Survivors Turning Saviours: An Inspiring Story from Uttarakhand
Sachin Upadhyay, a Covid survivor and social entrepreneur in Dehradun is helping 200 villages fight the Covid-19 pandemic – he is saving lives and building a recovery plan.
Dehradun (Uttarakhand) [India], June 9: Sachin describes the two weeks as a Covid patient the worst of his life – the isolation, loss of physical strength, constant inflow of distressing news of illness and deaths – he believes it is somewhat of a miracle that he came off the disease without any complication.
While the first wave of Covid-19 last year had a very limited impact on the hilly state of Uttarakhand, this year has been quite deadly. Not only has the virus reached the cities of Uttarakhand, but it is also infecting people living in villages, including young children.
As the pandemic tightened its grip on the state in late April, Sachin recalls receiving numerous calls from the people in his village, pleading for access to hospitals, beds, and doctors. Despite being affected himself, he reports transporting almost 60 people from the village to Dehradun and ensuring that they get the medical attention required. He is happy about the lives he could save but deeply saddened about the helplessness and lack of medical facilities in hilly villages.
As Sachin recovered from the virus, he was clear about what his next mission was –to bring relief to the village folks in Tehri – from where he hails and continues to focus his social upliftment efforts through this organization, The World Integrity Foundation (TWIF). He consulted with various doctors and discovered that if villagers get timely access to a doctor and primary Covid-19 medication, it could prevent emergencies and the need for high-level care. It was then he says that he developed a roadmap with TWIF’s chief coordinator Mayank Dhyani – the mission was to distribute 50,000 medical kits in villages, and ultimately benefit 1,00,000 people with these and other relief efforts, including food supplies and other medical relief.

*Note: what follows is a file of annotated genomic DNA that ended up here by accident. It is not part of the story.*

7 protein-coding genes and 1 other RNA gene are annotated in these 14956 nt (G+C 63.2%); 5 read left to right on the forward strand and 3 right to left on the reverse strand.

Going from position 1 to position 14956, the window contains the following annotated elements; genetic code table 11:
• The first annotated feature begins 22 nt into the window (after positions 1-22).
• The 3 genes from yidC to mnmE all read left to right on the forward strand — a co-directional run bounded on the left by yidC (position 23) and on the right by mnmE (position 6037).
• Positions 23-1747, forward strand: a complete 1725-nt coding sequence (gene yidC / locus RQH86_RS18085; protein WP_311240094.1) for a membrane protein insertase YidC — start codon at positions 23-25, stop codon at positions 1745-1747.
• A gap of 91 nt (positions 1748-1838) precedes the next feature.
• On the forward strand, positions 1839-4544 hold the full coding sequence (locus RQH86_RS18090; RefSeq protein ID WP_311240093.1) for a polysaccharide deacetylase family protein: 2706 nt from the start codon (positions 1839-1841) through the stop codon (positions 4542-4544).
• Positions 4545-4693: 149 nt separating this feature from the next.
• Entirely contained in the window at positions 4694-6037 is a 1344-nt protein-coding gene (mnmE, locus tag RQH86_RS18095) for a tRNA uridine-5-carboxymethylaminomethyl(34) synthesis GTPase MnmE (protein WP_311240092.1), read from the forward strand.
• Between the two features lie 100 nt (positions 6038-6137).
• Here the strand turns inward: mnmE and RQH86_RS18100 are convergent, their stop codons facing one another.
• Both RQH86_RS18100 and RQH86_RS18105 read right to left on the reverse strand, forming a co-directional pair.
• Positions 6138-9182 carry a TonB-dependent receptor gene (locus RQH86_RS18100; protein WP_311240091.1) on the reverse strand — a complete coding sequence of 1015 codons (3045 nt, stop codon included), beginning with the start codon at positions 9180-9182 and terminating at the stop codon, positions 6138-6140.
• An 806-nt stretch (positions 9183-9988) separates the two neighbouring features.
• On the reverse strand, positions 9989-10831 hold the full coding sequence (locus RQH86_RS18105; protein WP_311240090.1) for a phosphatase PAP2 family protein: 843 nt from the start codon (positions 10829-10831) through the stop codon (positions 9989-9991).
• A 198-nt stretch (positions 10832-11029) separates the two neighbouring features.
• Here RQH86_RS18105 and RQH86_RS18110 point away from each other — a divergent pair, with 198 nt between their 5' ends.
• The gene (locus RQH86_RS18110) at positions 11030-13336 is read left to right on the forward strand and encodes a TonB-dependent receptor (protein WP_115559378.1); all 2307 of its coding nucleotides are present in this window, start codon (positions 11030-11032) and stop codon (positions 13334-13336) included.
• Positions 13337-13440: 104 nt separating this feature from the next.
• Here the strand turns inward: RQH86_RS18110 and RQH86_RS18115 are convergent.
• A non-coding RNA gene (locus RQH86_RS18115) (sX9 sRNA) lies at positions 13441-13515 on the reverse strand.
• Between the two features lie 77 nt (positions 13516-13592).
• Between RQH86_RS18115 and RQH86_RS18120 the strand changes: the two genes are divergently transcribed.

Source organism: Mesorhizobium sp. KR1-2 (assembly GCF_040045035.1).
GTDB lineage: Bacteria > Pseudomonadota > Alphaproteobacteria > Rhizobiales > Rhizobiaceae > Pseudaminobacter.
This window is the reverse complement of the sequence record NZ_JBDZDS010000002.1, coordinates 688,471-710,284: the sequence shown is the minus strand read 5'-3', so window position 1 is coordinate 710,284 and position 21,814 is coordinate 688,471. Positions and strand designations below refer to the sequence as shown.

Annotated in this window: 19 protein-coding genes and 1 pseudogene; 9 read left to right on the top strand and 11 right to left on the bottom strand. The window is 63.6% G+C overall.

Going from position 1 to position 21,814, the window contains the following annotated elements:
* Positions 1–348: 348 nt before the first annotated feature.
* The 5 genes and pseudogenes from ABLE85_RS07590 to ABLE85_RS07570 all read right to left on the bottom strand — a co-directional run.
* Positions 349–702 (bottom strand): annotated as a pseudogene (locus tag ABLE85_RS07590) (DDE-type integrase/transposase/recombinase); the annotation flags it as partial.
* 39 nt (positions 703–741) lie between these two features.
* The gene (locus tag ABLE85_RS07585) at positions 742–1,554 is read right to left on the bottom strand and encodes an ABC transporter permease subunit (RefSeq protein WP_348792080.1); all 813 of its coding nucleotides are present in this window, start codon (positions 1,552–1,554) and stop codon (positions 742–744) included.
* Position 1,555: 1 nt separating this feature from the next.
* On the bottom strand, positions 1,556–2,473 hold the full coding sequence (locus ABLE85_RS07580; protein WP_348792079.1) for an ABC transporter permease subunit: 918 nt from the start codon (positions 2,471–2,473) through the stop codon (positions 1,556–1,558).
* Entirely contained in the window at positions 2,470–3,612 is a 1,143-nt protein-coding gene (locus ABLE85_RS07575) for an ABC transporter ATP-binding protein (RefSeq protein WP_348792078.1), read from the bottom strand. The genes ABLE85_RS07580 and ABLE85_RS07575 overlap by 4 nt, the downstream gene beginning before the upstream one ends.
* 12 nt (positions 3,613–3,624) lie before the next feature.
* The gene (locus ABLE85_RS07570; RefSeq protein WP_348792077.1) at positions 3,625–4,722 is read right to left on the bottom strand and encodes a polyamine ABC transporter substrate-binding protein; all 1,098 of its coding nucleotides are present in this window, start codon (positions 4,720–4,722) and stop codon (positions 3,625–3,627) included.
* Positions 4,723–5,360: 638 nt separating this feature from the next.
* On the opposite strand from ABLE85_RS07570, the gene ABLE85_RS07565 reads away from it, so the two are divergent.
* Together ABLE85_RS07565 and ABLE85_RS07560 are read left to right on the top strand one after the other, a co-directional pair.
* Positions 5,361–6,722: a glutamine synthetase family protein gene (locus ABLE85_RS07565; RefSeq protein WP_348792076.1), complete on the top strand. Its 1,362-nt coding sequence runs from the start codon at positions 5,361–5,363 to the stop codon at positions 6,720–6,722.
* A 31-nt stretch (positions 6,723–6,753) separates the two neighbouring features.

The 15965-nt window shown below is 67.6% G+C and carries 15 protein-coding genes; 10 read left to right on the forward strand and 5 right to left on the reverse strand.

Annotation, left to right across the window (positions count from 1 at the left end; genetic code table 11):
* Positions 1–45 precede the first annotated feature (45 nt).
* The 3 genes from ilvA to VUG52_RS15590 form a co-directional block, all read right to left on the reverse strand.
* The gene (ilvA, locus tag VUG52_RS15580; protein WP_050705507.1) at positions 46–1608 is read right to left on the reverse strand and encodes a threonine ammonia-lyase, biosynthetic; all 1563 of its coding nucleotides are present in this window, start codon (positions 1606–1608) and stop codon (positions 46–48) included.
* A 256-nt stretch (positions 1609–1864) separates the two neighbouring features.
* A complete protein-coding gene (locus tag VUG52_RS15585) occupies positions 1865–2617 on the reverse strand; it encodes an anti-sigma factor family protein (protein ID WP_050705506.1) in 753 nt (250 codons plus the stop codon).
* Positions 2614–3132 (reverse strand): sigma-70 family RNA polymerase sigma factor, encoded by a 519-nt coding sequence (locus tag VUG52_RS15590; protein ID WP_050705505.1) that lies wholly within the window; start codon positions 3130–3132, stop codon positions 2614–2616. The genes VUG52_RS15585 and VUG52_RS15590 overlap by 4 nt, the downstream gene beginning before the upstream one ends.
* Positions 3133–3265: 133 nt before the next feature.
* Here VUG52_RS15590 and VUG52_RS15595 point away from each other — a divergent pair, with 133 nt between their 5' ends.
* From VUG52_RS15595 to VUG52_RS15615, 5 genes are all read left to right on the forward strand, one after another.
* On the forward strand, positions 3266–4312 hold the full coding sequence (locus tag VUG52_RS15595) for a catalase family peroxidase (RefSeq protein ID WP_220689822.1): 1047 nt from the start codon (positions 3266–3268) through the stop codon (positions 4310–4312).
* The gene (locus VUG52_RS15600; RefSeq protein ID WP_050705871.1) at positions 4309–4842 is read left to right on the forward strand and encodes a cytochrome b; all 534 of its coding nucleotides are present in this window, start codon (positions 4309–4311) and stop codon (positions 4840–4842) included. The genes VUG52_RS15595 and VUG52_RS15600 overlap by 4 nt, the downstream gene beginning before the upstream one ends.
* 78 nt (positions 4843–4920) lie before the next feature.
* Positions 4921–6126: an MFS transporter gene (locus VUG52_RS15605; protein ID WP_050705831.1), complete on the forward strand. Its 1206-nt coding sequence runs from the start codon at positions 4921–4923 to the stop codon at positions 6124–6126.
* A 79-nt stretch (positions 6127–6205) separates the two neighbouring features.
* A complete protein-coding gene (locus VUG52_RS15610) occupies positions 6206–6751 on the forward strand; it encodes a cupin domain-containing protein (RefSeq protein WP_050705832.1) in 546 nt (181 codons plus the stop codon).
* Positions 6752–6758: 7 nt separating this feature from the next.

To initiate these efforts, TWIF started identifying the source of medicines, and initiated crowdfunding efforts – the first batch of 1000 kits they distributed in the villages was gratefully received and appreciated. While on their distribution drive, they also got deeper insights into the community’s needs and their magnitude – there was a huge need for medicines, face masks, oximeters, thermometers, and flow meters. They stepped up their fundraising efforts and mobilized their networks for support. “We identified over 200 villages, two municipal corporations (Tehri & Chamba) to distribute medical kits and built a strong network of volunteers – employees of the Duck Store who are helping us pack the kits; and across villages who are helping us with the distribution,” mentions Upadhaya (President, TWIF). “We have distributed 40,000 medical kits and dry ration packets. We are trying to source as many relevant supplies as possible including vaporizers and oxygen concentrators and have expanded our distribution drive to include parts of Dehradun and Uttarakashi based on their needs.”
The medical kits include primary medicines like paracetamol, azithromycin, ivermectin, and vitamin C and zinc supplements. They also include a handout with a description of the medicines and the recommended protocol, Sachin’s own number for further assistance, and phone numbers of four doctors who have volunteered to do free of cost telephonic consultation under this initiative.
TWIF especially acknowledges the generous support of Dr. Syed Farooq (President, Himalaya Drug Company) and Mr. Deepak Yadav (MD, Duck Store); and contributions from Dr. S C Saxena, Dr. Mahender Rana, Dr. Chinmay Panday, Mr. Daksh Khulbe, Mr. Balkishan Rathi and a few others who prefer to remain anonymous.
Sachin Upadhyay can easily be identified as a person who is not deterred, but rather strengthened by a crisis. He is now focused on building a recovery plan for the thousands of migrant workers who were forced to return home due to the pandemic – skill-building and identifying and creating employment opportunities for them are next on his agenda. However, his will to help the people of his state and especially those living in the hilly villages of Tehri is not new.
He co-founded The World Integrity Foundation in 2013 – a Dehradun-based registered charitable trust & social welfare organisation. Since then, they have undertaken numerous relief efforts – last year during the first wave of the pandemic, TWIF provided dry ration packets to more than 4,000 people and served home-cooked food to over 2,000 frontline workers every day for two months.
“I believe I am a son of the soil. I feel deeply rooted in my people and am deeply affected by the neglect that my state suffers. Covid-19 is an unprecedented crisis, but I believe we are now better prepared to support our people and children and that is a hugely satisfying feeling”, says Sachin as he urges Uttarakhandi-s from across the world to come forward and extend help to TWIF’s mission of saving precious lives and rebuilding livelihoods in the hilly villages of Uttarakhand.
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